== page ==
Edge AI set for huge growth over next five years – here’s why
IoT and edge solutions are no longer a ‘nice-to-have’. Instead, they have become increasingly important for business operations. For the front-runners in the market, it is now a case of improving and optimising the solutions to stay ahead of the competition, and many are expected to turn to edge AI to do just that.
A range of different analyst forecasts indicate that in 2022, the global edge AI market was valued at around USD5.8 billion, rising to USD32.6 billion in 2030 – a CAGR of 24.1% – representing a huge growth potential.
Low-latency, real-time processing boosts value
Until recently, businesses aiming to implement AI into operations have had to do so via the cloud. Now that edge technology has advanced, businesses can implement local AI solutions – enabling low-latency, real-time processing.
This has several value benefits including:
- Higher productivity and efficacy – processing locally offers fast analysis and response.
- Enhanced robustness in IoT solutions – real-time monitoring can reduce connectivity disruptions and device malfunctions.
- Enhanced reliability of operations – dependence on cloud-based AI as well as the connection to the cloud is reduced.
- Improved scalability and flexibility – less data is sent to the cloud enabling growth and reimagining of operations.
- Reduced costs and improved sustainability – lower bandwidth to the cloud and lower power needs than traditional processors or the cloud reduces energy consumption.
Though the manufacturing and automotive industries are currently the main drivers of growth, there is increasing need to deploy edge AI in other industries.
Front-line of defence against cybersecurity threats
One of the biggest challenges currently facing the IoT world is end-to-end security. Malicious cyber activities are becoming increasingly sophisticated, and governments are enforcing ever-stricter regulations around data protection. This is particularly true for industries managing consumer details (such as healthcare and consumer goods) and critical infrastructure (such as manufacturing and surveillance).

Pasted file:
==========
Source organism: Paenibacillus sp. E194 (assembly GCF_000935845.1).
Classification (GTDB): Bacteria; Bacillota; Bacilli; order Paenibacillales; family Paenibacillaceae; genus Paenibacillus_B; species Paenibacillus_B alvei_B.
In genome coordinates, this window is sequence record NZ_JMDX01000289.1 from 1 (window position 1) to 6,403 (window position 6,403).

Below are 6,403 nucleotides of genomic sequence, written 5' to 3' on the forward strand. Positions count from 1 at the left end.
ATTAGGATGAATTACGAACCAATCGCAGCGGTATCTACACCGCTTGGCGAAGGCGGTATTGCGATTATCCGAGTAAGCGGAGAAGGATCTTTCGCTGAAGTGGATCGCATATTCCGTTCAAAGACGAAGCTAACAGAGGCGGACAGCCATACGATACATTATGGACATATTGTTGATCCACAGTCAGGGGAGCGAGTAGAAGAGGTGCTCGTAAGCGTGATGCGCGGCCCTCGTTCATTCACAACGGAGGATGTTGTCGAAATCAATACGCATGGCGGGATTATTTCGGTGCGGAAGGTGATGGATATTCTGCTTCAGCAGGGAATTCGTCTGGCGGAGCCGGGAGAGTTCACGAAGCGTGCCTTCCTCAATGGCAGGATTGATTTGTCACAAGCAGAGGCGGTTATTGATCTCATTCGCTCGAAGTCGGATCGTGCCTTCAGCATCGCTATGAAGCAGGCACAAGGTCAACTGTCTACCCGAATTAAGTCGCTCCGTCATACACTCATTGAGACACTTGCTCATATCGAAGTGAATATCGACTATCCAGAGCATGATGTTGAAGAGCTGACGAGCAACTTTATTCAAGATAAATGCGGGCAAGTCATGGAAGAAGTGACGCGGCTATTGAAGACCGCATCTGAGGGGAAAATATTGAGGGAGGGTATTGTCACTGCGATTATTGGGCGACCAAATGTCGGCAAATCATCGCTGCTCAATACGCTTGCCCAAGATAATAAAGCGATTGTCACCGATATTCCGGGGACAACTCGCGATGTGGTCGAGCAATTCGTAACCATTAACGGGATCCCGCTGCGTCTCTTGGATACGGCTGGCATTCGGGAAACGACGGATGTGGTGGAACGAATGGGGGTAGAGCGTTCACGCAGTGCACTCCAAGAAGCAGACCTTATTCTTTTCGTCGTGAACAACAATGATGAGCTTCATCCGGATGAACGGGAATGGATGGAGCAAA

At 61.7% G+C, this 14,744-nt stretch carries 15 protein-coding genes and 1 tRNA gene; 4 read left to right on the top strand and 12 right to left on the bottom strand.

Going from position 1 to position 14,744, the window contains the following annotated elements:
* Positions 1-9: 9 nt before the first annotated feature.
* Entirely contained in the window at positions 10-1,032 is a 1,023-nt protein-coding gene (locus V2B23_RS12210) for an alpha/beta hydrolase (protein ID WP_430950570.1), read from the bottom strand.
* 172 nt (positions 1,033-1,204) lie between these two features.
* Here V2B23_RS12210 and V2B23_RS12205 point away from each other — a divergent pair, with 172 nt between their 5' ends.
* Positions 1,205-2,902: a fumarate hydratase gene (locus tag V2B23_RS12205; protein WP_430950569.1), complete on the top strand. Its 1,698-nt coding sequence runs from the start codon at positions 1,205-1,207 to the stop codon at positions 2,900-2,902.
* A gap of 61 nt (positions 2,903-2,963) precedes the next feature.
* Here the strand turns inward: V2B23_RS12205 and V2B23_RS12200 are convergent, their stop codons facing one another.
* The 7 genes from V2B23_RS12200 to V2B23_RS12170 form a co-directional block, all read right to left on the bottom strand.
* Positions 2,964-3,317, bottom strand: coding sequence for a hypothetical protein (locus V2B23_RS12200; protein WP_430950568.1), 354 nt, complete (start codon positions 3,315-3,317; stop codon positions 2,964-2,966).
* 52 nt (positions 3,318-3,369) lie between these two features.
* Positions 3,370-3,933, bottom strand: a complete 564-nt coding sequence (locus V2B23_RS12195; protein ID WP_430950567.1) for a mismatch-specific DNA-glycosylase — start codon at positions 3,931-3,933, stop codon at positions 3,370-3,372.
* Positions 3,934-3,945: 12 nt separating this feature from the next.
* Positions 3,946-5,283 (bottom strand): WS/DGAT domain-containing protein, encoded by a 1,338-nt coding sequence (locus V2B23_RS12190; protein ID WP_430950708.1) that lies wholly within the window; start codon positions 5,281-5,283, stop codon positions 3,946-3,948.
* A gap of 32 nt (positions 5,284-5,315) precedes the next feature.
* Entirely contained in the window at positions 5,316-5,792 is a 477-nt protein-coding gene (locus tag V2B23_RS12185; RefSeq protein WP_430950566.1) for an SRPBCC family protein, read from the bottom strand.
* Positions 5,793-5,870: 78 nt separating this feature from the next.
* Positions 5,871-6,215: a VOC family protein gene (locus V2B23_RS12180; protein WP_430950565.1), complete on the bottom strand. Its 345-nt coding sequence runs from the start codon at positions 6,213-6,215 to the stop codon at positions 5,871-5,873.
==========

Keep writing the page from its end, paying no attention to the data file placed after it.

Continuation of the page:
Edge AI enables data to be processed locally, eliminating the need to send sensitive open information off-site. With edge AI, data can be anonymised, aggregated or encrypted before transferring to the cloud, and adapted for new threats as they arise. In this way, edge AI will play an increasingly important role in combatting cybersecurity threats.
Managing data from IoT devices
With the global IoT market value continuing to enjoy substantial year-on-year growth, the need for localised AI continues to expand. Unlike mobile phones, the number of IoT devices is not limited by the population, and there could soon be 20-30 connected devices per person. This produces an astonishing amount of data – most of which is currently sent to the cloud. This is leading to increasing energy consumption and slower transfer rates.
Employing AI at the edge will enable the localisation of complex processing and limit the amount of data sent to the cloud. This will enable the two technologies to work in tandem – with edge AI responsible for real-time processing at the device level and cloud AI responsible for making predictions using all data sources.
An evolutionary cycle
As edge technology develops, the AI model is fed more data and can learn with near-instantaneous feedback. Thus, the AI model becomes more intelligent and develops new use cases. In turn, as the AI model becomes more advanced, there is greater need for edge computing and low-latency processing.
Furthermore, as edge AI is increasingly paired with other advanced technologies (like computer vision or quantum computing) the opportunities and use cases for edge AI will continue to expand. Thus, edge AI solutions will continue to evolve rapidly in the coming years.
Sarah Woon, Research Analyst, Beecham ResearchNews